A better budget for Nashville

The FY20 operating budget proposed by the administration falls short. I along with other Council members will propose a better budget for Nashville. Council Member Anthony Davis has agreed to be a co-sponsor. We are inviting others to sign on too.

(For background, my posts from last year’s budget season are linked here. And here are this year’s budget posts from March 19, April 30, May 3, May 4, and May 16.)

The administration’s budget doesn’t work because it is still focused on cutting costs and selling assets when the city is expanding rapidly. After repealing employee pay raises last year, selling at least $16 million of one-time assets this year, slashing about $15 million in expenses over the  last 18 months, and planning to cut another $19 million of expenses in FY20, the budget is still a mess and has to rely on $41.5 million of one-time non-recurring revenue to make ends meet.

The conventional wisdom in the courthouse is that the administration will propose a property tax increase next year — after the election. The administration’s proposed budget squeezes employees on pay and citizens on services in the meantime. It deepens problems when it should be creating capacity. It worries about opposition when it should be inspiring change.

A better budget for Nashville would improve school employee pay, allow the city to pay its debts without selling off one-time assets, and allow a small cushion to get through to the next scheduled property value reassessment in two years. To do this, we will propose a 52.5 cent property tax rate adjustment. This would:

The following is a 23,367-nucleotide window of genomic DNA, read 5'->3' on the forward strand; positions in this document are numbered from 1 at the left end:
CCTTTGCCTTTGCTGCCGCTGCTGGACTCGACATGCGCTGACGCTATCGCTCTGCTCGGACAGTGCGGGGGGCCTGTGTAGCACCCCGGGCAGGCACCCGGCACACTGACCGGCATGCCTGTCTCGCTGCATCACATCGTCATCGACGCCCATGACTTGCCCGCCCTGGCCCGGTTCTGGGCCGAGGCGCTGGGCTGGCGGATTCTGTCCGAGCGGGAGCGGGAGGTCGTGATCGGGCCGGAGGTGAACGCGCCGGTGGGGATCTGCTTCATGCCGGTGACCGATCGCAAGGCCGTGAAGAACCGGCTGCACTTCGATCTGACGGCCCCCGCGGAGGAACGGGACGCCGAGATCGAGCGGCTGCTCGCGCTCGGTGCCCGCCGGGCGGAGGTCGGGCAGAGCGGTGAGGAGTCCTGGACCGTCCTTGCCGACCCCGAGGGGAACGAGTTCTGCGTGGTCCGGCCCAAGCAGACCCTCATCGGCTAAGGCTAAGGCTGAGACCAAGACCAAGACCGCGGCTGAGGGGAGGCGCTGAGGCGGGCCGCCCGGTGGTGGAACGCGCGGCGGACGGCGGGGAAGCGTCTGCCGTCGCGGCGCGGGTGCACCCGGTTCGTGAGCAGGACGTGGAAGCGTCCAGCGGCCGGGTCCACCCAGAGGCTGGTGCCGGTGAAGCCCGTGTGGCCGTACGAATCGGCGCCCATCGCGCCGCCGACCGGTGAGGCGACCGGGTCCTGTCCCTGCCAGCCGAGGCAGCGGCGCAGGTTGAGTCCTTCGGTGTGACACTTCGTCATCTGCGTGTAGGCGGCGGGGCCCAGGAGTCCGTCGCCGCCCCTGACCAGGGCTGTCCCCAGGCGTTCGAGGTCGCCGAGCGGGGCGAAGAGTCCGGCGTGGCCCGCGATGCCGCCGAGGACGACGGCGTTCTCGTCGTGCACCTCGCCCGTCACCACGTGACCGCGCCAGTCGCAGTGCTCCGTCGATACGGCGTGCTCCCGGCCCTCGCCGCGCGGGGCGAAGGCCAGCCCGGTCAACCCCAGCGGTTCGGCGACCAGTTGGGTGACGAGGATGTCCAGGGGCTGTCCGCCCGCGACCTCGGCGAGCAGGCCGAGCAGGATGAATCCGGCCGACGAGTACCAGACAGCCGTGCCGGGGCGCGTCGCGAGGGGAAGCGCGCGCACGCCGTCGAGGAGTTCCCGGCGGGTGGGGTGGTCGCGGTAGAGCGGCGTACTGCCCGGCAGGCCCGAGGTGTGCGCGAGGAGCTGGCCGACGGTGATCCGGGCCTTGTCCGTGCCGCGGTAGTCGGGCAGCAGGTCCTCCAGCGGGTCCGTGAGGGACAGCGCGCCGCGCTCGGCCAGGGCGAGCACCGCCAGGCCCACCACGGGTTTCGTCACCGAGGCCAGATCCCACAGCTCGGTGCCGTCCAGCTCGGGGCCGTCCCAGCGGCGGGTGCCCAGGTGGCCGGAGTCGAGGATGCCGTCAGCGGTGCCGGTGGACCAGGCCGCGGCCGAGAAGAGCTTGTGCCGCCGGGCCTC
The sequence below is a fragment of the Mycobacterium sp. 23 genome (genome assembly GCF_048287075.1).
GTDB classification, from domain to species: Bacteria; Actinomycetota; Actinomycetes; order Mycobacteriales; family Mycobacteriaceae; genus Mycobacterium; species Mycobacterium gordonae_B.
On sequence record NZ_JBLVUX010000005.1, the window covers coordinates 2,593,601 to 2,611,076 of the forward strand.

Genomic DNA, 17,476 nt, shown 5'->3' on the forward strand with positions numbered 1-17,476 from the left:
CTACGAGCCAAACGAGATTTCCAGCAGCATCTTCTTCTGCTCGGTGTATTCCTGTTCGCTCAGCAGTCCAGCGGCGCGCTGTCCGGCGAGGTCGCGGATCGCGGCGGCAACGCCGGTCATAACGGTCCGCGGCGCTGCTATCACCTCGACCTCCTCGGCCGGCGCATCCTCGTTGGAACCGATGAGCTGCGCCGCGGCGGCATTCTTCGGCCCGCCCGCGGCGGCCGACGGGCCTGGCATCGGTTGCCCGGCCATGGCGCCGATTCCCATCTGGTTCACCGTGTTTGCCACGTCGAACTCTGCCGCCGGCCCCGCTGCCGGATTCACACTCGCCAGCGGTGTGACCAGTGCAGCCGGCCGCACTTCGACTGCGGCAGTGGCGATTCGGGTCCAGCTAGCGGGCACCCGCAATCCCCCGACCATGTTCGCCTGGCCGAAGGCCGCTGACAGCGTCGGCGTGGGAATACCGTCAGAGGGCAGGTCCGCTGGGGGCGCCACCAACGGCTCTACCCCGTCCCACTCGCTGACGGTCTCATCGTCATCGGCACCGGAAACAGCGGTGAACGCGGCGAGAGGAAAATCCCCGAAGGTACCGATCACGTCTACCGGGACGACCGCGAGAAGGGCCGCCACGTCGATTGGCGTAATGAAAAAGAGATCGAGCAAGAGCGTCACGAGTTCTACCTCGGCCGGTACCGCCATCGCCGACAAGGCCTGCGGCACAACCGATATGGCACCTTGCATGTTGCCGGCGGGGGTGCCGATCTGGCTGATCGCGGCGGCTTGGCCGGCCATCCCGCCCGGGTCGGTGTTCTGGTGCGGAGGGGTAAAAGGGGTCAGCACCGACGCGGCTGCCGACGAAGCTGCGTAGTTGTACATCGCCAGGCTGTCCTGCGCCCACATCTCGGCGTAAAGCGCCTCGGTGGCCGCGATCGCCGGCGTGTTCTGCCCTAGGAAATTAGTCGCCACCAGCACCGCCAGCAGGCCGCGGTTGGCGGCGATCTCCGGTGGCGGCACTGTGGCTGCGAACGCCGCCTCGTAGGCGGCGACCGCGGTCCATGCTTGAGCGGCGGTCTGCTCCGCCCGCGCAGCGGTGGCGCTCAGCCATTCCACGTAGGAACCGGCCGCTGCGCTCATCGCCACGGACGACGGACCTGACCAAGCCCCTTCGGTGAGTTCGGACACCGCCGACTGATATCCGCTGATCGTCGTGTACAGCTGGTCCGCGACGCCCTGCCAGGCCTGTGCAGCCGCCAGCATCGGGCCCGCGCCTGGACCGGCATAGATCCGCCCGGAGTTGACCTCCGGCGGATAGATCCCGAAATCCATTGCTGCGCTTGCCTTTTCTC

• increase new MNPS funding from $28 million to $55 million
  • pay for anticipated new debt obligations
  • not rely on collecting a $30 million one-time payment from outsourcing parking enforcement
  • not rely on collecting a $11.5 million one-time payment from selling the district energy system
  • replenish the city’s savings account, or “Funds Balance”
  • allow for reasonable employee raises next year
  • allow for basic 1.9% inflation without having to continue department cuts into FY21

You can see the details here. Like our proposal last year, there’s nothing fancy here. There are no new initiatives here. The reality is a 52.5 cent property tax adjustment is required to maintain basic government functions without relying on cuts or selling off one-time assets. For every $100,000 of home value, 52.5 cents translates into $131.25 per year, or just under $11 per month.

The next steps are for the Council to continue it’s budget process. We have 2nd reading on June 4 and 3rd/final reading on June 18. We will place this alternative budget in the “Amendments Package” for 2nd reading, but most of the deciding and voting will be at 3rd reading.

Your emails and calls matter. The budget process is designed to favor a choice between 2 budgets — the Mayor’s budget and the Substitute from the Budget & Finance Committee Chair. Our other alternative — a “Second Substitute” — is not allowed to have any amendments under the Council’s own rules. If you support this better budget, please reach out to the Council and let us know what you think. You can find individual contact information here or email us as a group at CouncilMembers@nashville.gov.

Bob Mendes

Bob Mendes represents all of Nashville as a Council-At-Large member of Nashville’s Metro Council. He is Chair of the Council’s Charter Revision Committee, a member of the Metropolitan Audit Committee, and a member of the Council’s Budget & Finance Committee, Rules & Confirmations Committee, and Ad Hoc Affordable Housing Committee. Bob also practices business law at Waypoint Law PLLC. Bob’s complete bio is here. You can follow Bob @mendesbob.